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Daily Glean: State poll is good news for Obama, better for Pawlenty

A new MPR/Humphrey Institute poll shows Barack Obama up by 10 points in Minnesota. However, John McCain would jump 13 points (PDF) if he picks Gov. Pawlenty, MPR’s Tim Pugmire reports. This contradicts other polls showing a smaller Obama margin and a negative Pawlenty GOP-ticket impact. Thirteen percent of voters said race affects their decision — how, the story doesn’t say. The 763-person survey has a sampling error margin of plus/minus 3.6 percentage points. Self-ID-ed Dems made up half the respondents.

Related: Local Republicans seem sure John McCain won’t pick a “pro-abort” vice-presidential nominee, the PiPress’ Rachel Stassen-Berger writes. Joe Lieberman and Tom Ridge have been mentioned. State GOP chair Ron Carey called McCain’s local rep to decry the possibility. Norm Coleman thinks anti-choicers will support the ticket anyway, noting that McCain has promised judges who’ll drive pro-choicers crazy.

Vaguely related: Pat Kessler drops multiple on-air f-bombs reading viewer email critical of recent Reality Check political segments. Surprisingly, Jesse Ventura fans seem to deploy the epithet frequently. Unsurprisingly, WCCO bleeps out Kessler. It’s pretty darn funny. OK, back to substantive news …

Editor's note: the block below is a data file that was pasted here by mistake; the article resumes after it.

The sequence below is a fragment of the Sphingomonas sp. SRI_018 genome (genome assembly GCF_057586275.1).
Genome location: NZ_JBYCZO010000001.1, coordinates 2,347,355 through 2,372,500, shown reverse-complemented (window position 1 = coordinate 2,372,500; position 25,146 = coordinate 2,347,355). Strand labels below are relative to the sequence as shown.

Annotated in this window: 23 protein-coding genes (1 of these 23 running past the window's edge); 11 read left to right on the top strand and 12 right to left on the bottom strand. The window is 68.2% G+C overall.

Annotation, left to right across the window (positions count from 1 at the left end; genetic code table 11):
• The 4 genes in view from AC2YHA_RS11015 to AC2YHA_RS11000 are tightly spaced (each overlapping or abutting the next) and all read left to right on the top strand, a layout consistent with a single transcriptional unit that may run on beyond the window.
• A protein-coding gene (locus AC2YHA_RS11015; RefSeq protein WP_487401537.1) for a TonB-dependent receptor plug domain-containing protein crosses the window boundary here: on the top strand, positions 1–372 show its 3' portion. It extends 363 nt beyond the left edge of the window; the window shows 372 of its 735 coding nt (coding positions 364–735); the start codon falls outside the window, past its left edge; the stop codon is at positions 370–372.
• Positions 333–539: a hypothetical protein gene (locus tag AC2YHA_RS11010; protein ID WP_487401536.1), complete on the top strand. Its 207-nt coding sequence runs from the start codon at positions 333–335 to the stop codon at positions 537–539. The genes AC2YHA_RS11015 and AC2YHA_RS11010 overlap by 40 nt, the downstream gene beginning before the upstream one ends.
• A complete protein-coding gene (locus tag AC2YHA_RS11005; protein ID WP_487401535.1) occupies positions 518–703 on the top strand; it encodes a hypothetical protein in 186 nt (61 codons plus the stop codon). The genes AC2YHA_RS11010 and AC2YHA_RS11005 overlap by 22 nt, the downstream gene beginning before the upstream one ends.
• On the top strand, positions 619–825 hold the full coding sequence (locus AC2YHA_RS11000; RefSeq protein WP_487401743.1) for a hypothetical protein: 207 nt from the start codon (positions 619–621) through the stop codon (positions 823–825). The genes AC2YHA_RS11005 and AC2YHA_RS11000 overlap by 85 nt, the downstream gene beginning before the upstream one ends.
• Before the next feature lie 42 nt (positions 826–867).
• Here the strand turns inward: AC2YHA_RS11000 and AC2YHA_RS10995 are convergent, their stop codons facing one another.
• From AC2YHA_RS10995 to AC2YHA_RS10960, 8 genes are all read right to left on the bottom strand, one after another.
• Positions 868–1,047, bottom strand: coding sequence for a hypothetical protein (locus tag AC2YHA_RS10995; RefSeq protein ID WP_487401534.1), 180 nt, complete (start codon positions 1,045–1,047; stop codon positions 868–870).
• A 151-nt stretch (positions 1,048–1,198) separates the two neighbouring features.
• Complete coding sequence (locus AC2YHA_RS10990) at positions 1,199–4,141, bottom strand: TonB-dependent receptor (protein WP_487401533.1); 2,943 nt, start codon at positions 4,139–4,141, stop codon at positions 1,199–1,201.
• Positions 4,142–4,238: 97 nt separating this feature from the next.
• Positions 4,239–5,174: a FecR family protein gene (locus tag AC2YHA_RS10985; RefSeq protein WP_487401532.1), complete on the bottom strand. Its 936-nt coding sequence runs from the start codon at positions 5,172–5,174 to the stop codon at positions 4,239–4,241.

The corruption trial of Ramsey County deputies continues, with damning testimony from a third deputy victimized by what the defense calls a “practical joke.” The “joke” victim, Rolland Martinez, says he didn’t grill defendant Mark Naylon about belatedly returning $6,000 because Naylon was a crony of Sheriff Bob Fletcher, the PiPress’ David Hanners reports. It sounds like the trio lied to a judge when their search warrant application identified Deputy Naylon as the “confidential reliable informant.”

In a bipartisan Strib op-ed, state Sens. Geoff Michel and Terri Bonoff complain that no one’s talking, reporting or blogging about the $2 billion deficit Minnesota faces as Election Day approaches. We’re all obsessed with Obama-McCain and Coleman-Franken, but should press legislative candidates and other state electeds about how they’ll fix a deficit, they say. It could, if all goes to hell, rival 2003’s crushing $4 billion hole. Right on.

This is pretty darn smart, and pretty darn sad: Officials will provide foreclosure counseling at the Minnesota State Fair. Finance and Commerce’s Bob Geiger reports that the state Commerce Department and Minnesota Home Ownership Center will set up shop in the Education Building. Foreclosure advice has been given at the Fair before, but it’s the sole focus this year. The Fair opened today.

MPR’s Dan Olson offers a good explainer on unemployment rates — there are six, and according to one, the jobless rate is 10.3 percent, not the oft-stated 5.7 percent. The higher rate includes “discouraged” workers who’d work but aren’t looking, and underemployed folks wanting more hours. Olson talks to some at a Minnesota Workforce Center. Why does the media only report the lower number? One expert guesses it’s the middling choice. Olson can’t find a number for Minnesota’s include-all jobless rate.